Climate Change takes centre stage
Climate Change has been placed front and centre of politics this year with Jacinda Ardern famously declaring it the nuclear-free moment of this generation. On an individual level, the gravity and magnitude of comprehending climate change science is often overwhelming and laiden with a sense of fear of the unknown, and the inevitable. It is a complex emotion that leads to disengagement, a sense that the problem is too great for us to do anything about it as individuals. This year’s graduation production from The Actors' Program plans to shake audiences out of any apathetic tendencies. They will be performing British playwright, Mike Bartlett’s, Earthquakes in London, an epic play that goes straight to the heart of how climate change is affecting our lives, relationships and how we think about the future.
Earthquakes in London centres on the lives of three sisters who have been abandoned by their father, a climate scientist who has predicted environmental apocalypse. “The play is a harsh spotlight on the reality of global warming,” explains actor, Jonathan Harris. “It is a story of impending doom, and the actions ordinary take (or don’t take) to stop it.” Fitting, for a time when we sit poised waiting to see what action and inaction will result from a new Government promising to be climate change leaders on both the national and international stage.
Led by an all female creative team, the development of this production has filled the hearts, minds and actions of all those involved in the creation process. They have had to consider how to make changes in behaviour both in their personal lives and in the industry in which they are based. “I have realised through the process of researching for this work and having many conversations that it can be really overwhelming – I’ve experienced this a couple of times. However, it’s about finding ways to start and gaining enough understanding in order to start,” explains actor Nadine Kemp. The areas she has made the most change is what she chooses to eat. Nadine has significantly cut down her meat and dairy intake, building more sustainable practices into her lifestyle with the bonus of discovering that she functions much better with the change in diet.
Working on Earthquakes has also shone a light on the wasteful practices often present in the theatre industry where props, sets and resources are often created for productions only to be discarded post production. Determined to lead by example, Producer Robin Kelly has initiated conversations across the industry to introduce a new sustainability policy called ‘Lifecycle’. This is a set of initiatives that aim to hold the creative sector accountable for environmental, cultural and social sustainability. This will include setting up a space where sets, props and resources can be donated to be reused in future productions. “A way of centralising our resources and wastages into one place that can help sustain a flourishing arts industry,” explains Nadine.
Traditionally an industry that relies on excess caffeination to get through, Nadine says that they have been keeping a tally of the plastics and takeaway coffee cups that they use. As a result, many have purchased themselves reusable coffee cups and drink bottles.
For these young actors, now is the time that conversations around climate change need to be happening at every level of society. Jonathan remarks that while conversations about the urgency of climate change are happening at a global level, they are yet to really impact the everyday conversations of ordinary people. “Most people don’t realise how serious the situation actually is, or they refuse to believe it,” he explains. “It kind of seems like the conversations are predominantly happening between ‘greens’, perceived ‘radicals’ or in government lobbies but not so much in people's kitchens and living rooms. So it’s an important story to tell in order to bring greater awareness, insight and to provoke questions in people’s minds.”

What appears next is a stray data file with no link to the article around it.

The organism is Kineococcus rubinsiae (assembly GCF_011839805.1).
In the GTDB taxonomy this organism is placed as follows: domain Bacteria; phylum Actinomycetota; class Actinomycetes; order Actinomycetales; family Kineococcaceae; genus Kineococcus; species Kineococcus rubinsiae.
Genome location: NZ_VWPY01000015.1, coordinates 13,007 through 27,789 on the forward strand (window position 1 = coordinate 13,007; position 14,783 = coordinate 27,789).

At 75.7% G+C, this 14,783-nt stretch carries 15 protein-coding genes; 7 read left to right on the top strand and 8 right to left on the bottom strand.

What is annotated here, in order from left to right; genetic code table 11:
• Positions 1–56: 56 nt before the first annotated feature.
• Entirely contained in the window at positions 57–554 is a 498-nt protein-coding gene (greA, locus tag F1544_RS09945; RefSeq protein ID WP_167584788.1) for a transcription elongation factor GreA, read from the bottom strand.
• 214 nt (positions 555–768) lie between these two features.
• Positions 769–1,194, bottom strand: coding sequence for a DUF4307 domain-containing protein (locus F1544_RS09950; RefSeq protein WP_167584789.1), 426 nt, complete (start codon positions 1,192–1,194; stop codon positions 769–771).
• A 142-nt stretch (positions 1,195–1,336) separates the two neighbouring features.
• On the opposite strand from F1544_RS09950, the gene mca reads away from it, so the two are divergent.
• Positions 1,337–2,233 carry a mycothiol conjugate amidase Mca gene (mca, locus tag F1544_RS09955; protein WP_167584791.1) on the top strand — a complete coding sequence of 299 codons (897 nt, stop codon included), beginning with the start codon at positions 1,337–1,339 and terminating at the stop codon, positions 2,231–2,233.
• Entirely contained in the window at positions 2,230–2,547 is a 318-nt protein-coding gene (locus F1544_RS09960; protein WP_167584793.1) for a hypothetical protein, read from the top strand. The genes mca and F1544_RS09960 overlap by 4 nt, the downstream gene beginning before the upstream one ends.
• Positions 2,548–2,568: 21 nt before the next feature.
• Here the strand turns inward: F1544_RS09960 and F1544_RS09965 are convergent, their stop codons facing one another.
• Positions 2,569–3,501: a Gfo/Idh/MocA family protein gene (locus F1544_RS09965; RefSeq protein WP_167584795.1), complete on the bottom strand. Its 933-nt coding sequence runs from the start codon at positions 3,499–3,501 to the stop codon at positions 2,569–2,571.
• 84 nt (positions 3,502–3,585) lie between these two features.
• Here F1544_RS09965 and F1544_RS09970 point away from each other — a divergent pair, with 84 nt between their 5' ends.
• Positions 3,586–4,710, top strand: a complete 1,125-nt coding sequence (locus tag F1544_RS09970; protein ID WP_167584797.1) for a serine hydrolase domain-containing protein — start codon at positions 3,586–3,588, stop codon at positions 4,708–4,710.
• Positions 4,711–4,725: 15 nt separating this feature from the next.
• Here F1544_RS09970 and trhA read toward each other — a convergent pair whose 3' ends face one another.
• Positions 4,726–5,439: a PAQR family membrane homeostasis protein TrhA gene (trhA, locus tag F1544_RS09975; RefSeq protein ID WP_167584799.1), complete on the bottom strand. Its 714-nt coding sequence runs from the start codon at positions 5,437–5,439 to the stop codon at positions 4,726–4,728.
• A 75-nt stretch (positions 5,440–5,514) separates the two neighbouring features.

As always, theatre provides a powerful tool for evoking the necessary emotions to start to see change in how people act. It offers audience members to be immersed in another reality for a brief moment, but if done well, that experience can permeate so deeply that they remain forever changed, or marked. “Theatre can be confronting yet empowering,” says Jonathan. “It often stirs raw emotion whether that be joy, discomfort or frustration. We are in the business of feelings. When you combine a visceral experience where you are stirred emotionally whilst being presented creatively with a humanised story, it’s pretty powerful. An audience can either choose to make changes or stick their head in the sand. But ultimately you can’t unfeel what you experienced.”
Both Jonathan and Nadine believe that creative approaches are needed to tackle climate change. For Jonathan that involves finding ways to incentivise working against climate change. “How do we make it worth people’s while? If everyone thinks there’s something in it for them, the world will change and fast. To quote a character from the play, 'twenty years ago, nobody had the internet. But as soon as it could do advertising, it went into every home.' Generally, money makes the world go round. Right now – our industries are destroying us. We need to make our salvation profitable.”
For Nadine, it is less about building it into the economics of our global framework, and more about working it into the social and cultural fabric of our society. “Communities and community action is at the heart of a sustainable world, so anything we can do to engage with and promote these communities helps us achieve sustainability. That’s why doing this play is great – by starting the conversation and giving people a place to talk, we’re already becoming more sustainable.”
Earthquakes in London plays at Basement Theatre, 15 - 25 November, 2017
Get your tickets at: www.basementtheatre.co.nz